Straight Cop Says He's Target Of Gay Taunts
In Wagner's opinion, the standard to bring a claim on the basis of perceived sexual orientation does not require the plaintiff to be a member of the protected class.
Brody said he and other lawyers who represent employers will be watching to see if the ruling stands. If so, he said, it could open the door for more discrimination claims in Connecticut by workers who aren't members of a protected class but whose supervisors or coworkers treat them or taunt them as if they are.
The Pullman & Comley lawyers representing Hartford in the matter did not return a phone message seeking comment.
Foley alleges that Roberts plotted with others to prevent him from being promoted to captain.
Roberts has said in previous statements that the lawsuit was filed because Foley was angry that he had been disciplined for something that happened while Foley was off-duty. According to court records, Foley was accused of breaking a table at a bar in Rocky Hill.
"It's just retaliation, as far as I'm concerned," Roberts said about the lawsuit.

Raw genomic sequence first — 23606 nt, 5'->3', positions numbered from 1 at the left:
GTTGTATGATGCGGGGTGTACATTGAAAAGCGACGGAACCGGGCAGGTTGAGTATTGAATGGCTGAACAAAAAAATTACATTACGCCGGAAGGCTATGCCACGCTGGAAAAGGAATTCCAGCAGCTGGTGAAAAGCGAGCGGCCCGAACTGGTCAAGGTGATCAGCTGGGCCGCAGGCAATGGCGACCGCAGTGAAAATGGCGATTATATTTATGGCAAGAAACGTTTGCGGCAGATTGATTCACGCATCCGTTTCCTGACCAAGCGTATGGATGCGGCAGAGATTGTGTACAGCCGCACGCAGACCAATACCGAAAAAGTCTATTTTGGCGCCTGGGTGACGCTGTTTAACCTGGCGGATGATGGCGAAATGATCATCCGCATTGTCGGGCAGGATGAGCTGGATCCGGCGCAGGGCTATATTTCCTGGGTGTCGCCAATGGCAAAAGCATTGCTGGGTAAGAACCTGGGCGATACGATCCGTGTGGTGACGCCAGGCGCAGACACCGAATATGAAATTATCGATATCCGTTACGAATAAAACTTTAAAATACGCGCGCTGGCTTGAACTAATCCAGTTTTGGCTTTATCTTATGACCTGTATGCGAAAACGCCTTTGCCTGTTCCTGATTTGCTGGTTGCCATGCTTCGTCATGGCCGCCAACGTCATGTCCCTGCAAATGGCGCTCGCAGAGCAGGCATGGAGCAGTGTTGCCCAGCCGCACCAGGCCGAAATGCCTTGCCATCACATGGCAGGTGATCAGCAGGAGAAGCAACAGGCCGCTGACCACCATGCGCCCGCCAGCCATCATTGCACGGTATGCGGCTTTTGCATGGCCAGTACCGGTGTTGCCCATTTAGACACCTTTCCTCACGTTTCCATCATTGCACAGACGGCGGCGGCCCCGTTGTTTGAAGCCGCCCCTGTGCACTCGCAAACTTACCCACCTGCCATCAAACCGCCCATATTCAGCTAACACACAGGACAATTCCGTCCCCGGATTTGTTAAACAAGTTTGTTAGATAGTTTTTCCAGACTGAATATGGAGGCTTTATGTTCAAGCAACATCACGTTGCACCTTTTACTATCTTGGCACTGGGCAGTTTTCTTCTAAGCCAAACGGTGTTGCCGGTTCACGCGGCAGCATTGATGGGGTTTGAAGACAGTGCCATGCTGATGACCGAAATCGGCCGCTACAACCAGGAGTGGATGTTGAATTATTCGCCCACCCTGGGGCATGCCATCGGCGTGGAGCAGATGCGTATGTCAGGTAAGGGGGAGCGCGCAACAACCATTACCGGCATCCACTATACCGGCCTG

Foley alleges that Roberts started calling him "Sergeant SpongeBob" beginning in 2002. Foley says the reference was to SpongeBob SquarePants, "a popular cartoon character often associated with homosexuality."
According to court records, Roberts also made "homophobic jokes on a regular basis" directed at Foley, and said that Foley had "nice hair." Roberts told Foley that his hairstyle "made me wonder about you," and said, "It makes you look like a homo," the complaint states.
When Foley showed Roberts his wedding ring in response, Roberts is accused of saying, "I don't know if you're married to a man or a woman."
Meghan Freed, vice chair of the LGBT section of the CBA, said she was not familiar with the SpongeBob reference until she recently looked it up on Google. According to media accounts, SpongeBob was linked to the gay community in 2005, when he appeared in an educational video with Miss Piggy and Oscar the Grouch singing the 1979 disco classic "We Are Family." The video was distributed to schools throughout the nation accompanied by a teaching guide to promote tolerance of diversity.